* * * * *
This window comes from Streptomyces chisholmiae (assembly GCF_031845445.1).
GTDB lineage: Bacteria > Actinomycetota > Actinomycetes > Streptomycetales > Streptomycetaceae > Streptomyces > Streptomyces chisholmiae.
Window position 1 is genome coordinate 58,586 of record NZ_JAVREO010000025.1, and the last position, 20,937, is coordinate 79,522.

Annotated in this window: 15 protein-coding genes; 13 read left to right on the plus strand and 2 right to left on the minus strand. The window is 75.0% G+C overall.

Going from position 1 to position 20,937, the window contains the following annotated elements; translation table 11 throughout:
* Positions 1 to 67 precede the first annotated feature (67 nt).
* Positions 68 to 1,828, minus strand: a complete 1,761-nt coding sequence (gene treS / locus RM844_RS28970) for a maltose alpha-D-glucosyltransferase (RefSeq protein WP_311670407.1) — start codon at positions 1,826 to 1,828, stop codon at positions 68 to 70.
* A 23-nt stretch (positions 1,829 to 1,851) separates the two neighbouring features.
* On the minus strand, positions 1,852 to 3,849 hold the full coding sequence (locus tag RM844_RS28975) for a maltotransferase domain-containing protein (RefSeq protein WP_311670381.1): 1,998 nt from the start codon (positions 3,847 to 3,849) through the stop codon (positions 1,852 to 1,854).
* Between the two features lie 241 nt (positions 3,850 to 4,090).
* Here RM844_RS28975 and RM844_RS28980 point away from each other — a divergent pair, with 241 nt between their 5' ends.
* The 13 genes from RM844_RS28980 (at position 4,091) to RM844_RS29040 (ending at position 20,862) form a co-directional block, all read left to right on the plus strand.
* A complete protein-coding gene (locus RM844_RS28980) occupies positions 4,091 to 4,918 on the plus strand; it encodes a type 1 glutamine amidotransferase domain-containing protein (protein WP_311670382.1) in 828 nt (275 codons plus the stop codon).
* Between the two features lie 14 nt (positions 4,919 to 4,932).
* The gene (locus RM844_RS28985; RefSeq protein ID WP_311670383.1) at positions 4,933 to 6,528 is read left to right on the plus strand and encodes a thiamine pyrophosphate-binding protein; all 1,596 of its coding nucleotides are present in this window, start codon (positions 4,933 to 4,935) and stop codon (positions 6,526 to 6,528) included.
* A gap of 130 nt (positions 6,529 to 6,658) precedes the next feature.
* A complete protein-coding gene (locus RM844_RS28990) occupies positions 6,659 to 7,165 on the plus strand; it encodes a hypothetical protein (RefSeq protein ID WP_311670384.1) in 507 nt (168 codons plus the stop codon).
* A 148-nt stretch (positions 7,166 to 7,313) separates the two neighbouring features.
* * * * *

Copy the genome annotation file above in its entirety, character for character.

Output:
This window comes from Streptomyces chisholmiae (assembly GCF_031845445.1).
GTDB lineage: Bacteria > Actinomycetota > Actinomycetes > Streptomycetales > Streptomycetaceae > Streptomyces > Streptomyces chisholmiae.
Window position 1 is genome coordinate 58,586 of record NZ_JAVREO010000025.1, and the last position, 20,937, is coordinate 79,522.

Annotated in this window: 15 protein-coding genes; 13 read left to right on the plus strand and 2 right to left on the minus strand. The window is 75.0% G+C overall.

Going from position 1 to position 20,937, the window contains the following annotated elements; translation table 11 throughout:
* Positions 1 to 67 precede the first annotated feature (67 nt).
* Positions 68 to 1,828, minus strand: a complete 1,761-nt coding sequence (gene treS / locus RM844_RS28970) for a maltose alpha-D-glucosyltransferase (RefSeq protein WP_311670407.1) — start codon at positions 1,826 to 1,828, stop codon at positions 68 to 70.
* A 23-nt stretch (positions 1,829 to 1,851) separates the two neighbouring features.
* On the minus strand, positions 1,852 to 3,849 hold the full coding sequence (locus tag RM844_RS28975) for a maltotransferase domain-containing protein (RefSeq protein WP_311670381.1): 1,998 nt from the start codon (positions 3,847 to 3,849) through the stop codon (positions 1,852 to 1,854).
* Between the two features lie 241 nt (positions 3,850 to 4,090).
* Here RM844_RS28975 and RM844_RS28980 point away from each other — a divergent pair, with 241 nt between their 5' ends.
* The 13 genes from RM844_RS28980 (at position 4,091) to RM844_RS29040 (ending at position 20,862) form a co-directional block, all read left to right on the plus strand.
* A complete protein-coding gene (locus RM844_RS28980) occupies positions 4,091 to 4,918 on the plus strand; it encodes a type 1 glutamine amidotransferase domain-containing protein (protein WP_311670382.1) in 828 nt (275 codons plus the stop codon).
* Between the two features lie 14 nt (positions 4,919 to 4,932).
* The gene (locus RM844_RS28985; RefSeq protein ID WP_311670383.1) at positions 4,933 to 6,528 is read left to right on the plus strand and encodes a thiamine pyrophosphate-binding protein; all 1,596 of its coding nucleotides are present in this window, start codon (positions 4,933 to 4,935) and stop codon (positions 6,526 to 6,528) included.
* A gap of 130 nt (positions 6,529 to 6,658) precedes the next feature.
* A complete protein-coding gene (locus RM844_RS28990) occupies positions 6,659 to 7,165 on the plus strand; it encodes a hypothetical protein (RefSeq protein ID WP_311670384.1) in 507 nt (168 codons plus the stop codon).
* A 148-nt stretch (positions 7,166 to 7,313) separates the two neighbouring features.